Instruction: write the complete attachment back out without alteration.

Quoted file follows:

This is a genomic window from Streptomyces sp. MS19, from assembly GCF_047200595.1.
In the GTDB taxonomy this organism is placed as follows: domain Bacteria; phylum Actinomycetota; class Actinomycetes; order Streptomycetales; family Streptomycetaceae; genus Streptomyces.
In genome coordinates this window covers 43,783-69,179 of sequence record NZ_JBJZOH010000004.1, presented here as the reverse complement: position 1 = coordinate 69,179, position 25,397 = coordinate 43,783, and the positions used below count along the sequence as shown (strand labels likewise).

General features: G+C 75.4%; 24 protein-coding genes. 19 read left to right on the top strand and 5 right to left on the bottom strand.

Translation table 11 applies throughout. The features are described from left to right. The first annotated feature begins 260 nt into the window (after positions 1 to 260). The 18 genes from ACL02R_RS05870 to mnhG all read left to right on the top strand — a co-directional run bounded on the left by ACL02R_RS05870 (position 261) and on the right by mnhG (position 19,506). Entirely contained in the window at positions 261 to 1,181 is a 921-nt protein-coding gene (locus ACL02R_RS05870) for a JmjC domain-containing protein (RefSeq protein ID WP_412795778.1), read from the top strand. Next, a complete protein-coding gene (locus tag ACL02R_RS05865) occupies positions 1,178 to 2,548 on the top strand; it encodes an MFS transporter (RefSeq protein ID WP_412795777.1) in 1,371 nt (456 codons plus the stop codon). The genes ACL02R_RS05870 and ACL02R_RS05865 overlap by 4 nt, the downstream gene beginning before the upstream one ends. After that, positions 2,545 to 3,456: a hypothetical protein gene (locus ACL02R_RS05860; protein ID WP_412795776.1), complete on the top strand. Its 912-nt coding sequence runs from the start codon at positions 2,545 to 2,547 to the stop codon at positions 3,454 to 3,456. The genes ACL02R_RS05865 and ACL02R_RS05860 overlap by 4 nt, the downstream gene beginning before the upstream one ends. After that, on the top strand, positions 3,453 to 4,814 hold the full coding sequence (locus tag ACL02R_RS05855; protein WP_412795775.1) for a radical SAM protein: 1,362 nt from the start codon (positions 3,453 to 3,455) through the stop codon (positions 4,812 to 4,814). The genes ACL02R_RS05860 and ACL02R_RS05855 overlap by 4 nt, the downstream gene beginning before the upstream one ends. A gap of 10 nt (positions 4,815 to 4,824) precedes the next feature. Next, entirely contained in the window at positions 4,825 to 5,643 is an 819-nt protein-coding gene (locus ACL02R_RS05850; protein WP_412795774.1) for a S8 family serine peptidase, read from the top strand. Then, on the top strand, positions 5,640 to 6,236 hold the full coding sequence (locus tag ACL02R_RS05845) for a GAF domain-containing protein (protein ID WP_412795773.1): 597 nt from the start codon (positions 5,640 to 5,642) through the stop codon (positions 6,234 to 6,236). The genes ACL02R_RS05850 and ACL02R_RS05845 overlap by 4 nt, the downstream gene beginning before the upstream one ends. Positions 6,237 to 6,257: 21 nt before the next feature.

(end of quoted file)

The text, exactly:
This is a genomic window from Streptomyces sp. MS19, from assembly GCF_047200595.1.
In the GTDB taxonomy this organism is placed as follows: domain Bacteria; phylum Actinomycetota; class Actinomycetes; order Streptomycetales; family Streptomycetaceae; genus Streptomyces.
In genome coordinates this window covers 43,783-69,179 of sequence record NZ_JBJZOH010000004.1, presented here as the reverse complement: position 1 = coordinate 69,179, position 25,397 = coordinate 43,783, and the positions used below count along the sequence as shown (strand labels likewise).

General features: G+C 75.4%; 24 protein-coding genes. 19 read left to right on the top strand and 5 right to left on the bottom strand.

Translation table 11 applies throughout. The features are described from left to right. The first annotated feature begins 260 nt into the window (after positions 1 to 260). The 18 genes from ACL02R_RS05870 to mnhG all read left to right on the top strand — a co-directional run bounded on the left by ACL02R_RS05870 (position 261) and on the right by mnhG (position 19,506). Entirely contained in the window at positions 261 to 1,181 is a 921-nt protein-coding gene (locus ACL02R_RS05870) for a JmjC domain-containing protein (RefSeq protein ID WP_412795778.1), read from the top strand. Next, a complete protein-coding gene (locus tag ACL02R_RS05865) occupies positions 1,178 to 2,548 on the top strand; it encodes an MFS transporter (RefSeq protein ID WP_412795777.1) in 1,371 nt (456 codons plus the stop codon). The genes ACL02R_RS05870 and ACL02R_RS05865 overlap by 4 nt, the downstream gene beginning before the upstream one ends. After that, positions 2,545 to 3,456: a hypothetical protein gene (locus ACL02R_RS05860; protein ID WP_412795776.1), complete on the top strand. Its 912-nt coding sequence runs from the start codon at positions 2,545 to 2,547 to the stop codon at positions 3,454 to 3,456. The genes ACL02R_RS05865 and ACL02R_RS05860 overlap by 4 nt, the downstream gene beginning before the upstream one ends. After that, on the top strand, positions 3,453 to 4,814 hold the full coding sequence (locus tag ACL02R_RS05855; protein WP_412795775.1) for a radical SAM protein: 1,362 nt from the start codon (positions 3,453 to 3,455) through the stop codon (positions 4,812 to 4,814). The genes ACL02R_RS05860 and ACL02R_RS05855 overlap by 4 nt, the downstream gene beginning before the upstream one ends. A gap of 10 nt (positions 4,815 to 4,824) precedes the next feature. Next, entirely contained in the window at positions 4,825 to 5,643 is an 819-nt protein-coding gene (locus ACL02R_RS05850; protein WP_412795774.1) for a S8 family serine peptidase, read from the top strand. Then, on the top strand, positions 5,640 to 6,236 hold the full coding sequence (locus tag ACL02R_RS05845) for a GAF domain-containing protein (protein ID WP_412795773.1): 597 nt from the start codon (positions 5,640 to 5,642) through the stop codon (positions 6,234 to 6,236). The genes ACL02R_RS05850 and ACL02R_RS05845 overlap by 4 nt, the downstream gene beginning before the upstream one ends. Positions 6,237 to 6,257: 21 nt before the next feature.